Iconoclastic European free jazz saxophonist Peter Brotzmann discusses his intensely revolutionary Chicago Tentet with Chris Comer in this 2005 radio interview. The Chicago Tentet features ten of the world's finest free jazz musicians in an all-out jazz assault. Brotzmann describes how the Chicago Tentet got together in the first place, the concept behind it and why it's one of the most satisfying ensembles of his career. Chris asks Brotzmann to elaborate on The Chicago Tentet's place in the tradition of the large ensemble in jazz. The saxophonist describes "graphic scores" and how they are played, and what he'd say to a jazz fan who "just doesn't get" his music. Chris also engages Brotzmann on his early influences including Sidney Bechet, whom Brotzmann once saw perform.
I was first exposed to jazz when I discovered that one of Jimi Hendrix's influences was Wes Montgomery. I played guitar growing up and idolized Hendrix, so I knew that anyone he looked up to must be good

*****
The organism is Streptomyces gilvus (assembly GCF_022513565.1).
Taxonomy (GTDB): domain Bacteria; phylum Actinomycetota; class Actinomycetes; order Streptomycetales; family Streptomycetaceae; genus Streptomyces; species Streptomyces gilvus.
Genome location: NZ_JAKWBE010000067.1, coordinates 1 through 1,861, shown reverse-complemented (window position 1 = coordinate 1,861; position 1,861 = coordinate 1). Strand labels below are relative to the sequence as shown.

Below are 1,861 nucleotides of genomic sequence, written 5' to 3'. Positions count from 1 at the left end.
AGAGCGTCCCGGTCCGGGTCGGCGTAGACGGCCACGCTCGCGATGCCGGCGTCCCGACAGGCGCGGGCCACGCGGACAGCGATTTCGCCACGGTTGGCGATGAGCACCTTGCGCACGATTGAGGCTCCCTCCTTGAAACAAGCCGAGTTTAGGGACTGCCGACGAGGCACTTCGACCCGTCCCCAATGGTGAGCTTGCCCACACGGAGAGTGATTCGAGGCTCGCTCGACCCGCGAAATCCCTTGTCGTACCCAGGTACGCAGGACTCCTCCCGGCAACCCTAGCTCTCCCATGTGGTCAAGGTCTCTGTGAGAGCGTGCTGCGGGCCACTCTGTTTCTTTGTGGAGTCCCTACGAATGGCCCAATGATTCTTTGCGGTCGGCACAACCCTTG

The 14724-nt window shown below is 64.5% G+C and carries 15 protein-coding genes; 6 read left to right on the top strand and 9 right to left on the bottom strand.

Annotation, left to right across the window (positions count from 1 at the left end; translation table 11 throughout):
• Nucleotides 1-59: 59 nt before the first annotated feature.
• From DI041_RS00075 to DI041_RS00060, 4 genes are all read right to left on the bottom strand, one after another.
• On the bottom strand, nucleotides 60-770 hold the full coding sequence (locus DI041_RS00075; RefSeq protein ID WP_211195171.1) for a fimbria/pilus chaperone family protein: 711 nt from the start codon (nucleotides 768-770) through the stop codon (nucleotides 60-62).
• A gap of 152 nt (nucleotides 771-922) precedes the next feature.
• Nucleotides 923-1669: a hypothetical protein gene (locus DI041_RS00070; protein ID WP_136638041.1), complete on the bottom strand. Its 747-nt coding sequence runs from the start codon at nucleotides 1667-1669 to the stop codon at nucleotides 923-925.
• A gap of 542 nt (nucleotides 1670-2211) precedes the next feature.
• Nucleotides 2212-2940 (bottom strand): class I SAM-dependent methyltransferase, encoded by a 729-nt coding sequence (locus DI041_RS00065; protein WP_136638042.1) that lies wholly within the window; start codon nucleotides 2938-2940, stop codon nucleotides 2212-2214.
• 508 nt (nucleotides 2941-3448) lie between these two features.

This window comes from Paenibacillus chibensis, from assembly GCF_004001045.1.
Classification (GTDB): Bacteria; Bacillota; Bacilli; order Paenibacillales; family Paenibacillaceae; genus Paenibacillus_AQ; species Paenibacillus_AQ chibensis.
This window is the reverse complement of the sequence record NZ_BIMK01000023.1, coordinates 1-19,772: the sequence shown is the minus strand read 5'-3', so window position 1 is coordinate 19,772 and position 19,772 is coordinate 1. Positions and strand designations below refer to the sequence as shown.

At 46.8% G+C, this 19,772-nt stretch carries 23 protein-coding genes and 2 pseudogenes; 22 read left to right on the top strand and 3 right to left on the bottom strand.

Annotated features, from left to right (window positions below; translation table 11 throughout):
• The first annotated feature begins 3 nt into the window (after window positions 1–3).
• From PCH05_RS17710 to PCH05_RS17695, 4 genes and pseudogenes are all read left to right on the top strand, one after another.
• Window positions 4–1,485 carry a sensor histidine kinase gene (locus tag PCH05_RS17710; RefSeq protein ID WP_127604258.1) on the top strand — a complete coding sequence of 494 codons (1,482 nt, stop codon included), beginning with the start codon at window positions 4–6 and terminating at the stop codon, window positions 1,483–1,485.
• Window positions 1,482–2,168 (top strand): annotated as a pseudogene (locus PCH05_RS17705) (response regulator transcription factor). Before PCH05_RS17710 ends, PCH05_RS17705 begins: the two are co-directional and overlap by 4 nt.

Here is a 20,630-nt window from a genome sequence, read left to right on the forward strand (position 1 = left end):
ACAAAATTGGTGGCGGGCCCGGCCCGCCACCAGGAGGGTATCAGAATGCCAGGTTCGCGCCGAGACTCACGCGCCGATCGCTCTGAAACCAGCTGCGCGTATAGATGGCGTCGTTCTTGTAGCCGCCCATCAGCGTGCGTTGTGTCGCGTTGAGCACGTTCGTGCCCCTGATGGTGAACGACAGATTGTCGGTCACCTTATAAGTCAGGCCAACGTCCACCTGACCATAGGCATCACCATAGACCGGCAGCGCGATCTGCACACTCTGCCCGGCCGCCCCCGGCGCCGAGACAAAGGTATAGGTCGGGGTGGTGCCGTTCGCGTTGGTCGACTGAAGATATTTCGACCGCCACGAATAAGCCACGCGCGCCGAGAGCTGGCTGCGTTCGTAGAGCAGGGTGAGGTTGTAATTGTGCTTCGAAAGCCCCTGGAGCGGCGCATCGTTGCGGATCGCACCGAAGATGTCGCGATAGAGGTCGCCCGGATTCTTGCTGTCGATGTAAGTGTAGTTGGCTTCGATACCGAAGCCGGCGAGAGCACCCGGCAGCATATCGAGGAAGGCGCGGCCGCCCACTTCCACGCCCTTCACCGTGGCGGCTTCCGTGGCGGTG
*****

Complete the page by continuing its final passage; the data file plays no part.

I was first exposed to jazz when I discovered that one of Jimi Hendrix's influences was Wes Montgomery. I played guitar growing up and idolized Hendrix, so I knew that anyone he looked up to must be good. I was 16 at the time. I went to Tower Records and purchased a CD by Wes, and I was hooked from the very first ten seconds. The sound of the song Lolita illuminated my bedroom, as I just sat back amazed at how colorful and soulful this music was--I understood it, even though at the time I didn't understand how to go about playing it. I get chills listening to Wes' solo on Lolita, and I can still listen to that song ten times in a row and never get tired of it. There is a truly timeless quality to genuinely spontaneous jazz music, and it is that quality that has inspired me to devote my life to studying and playing this music.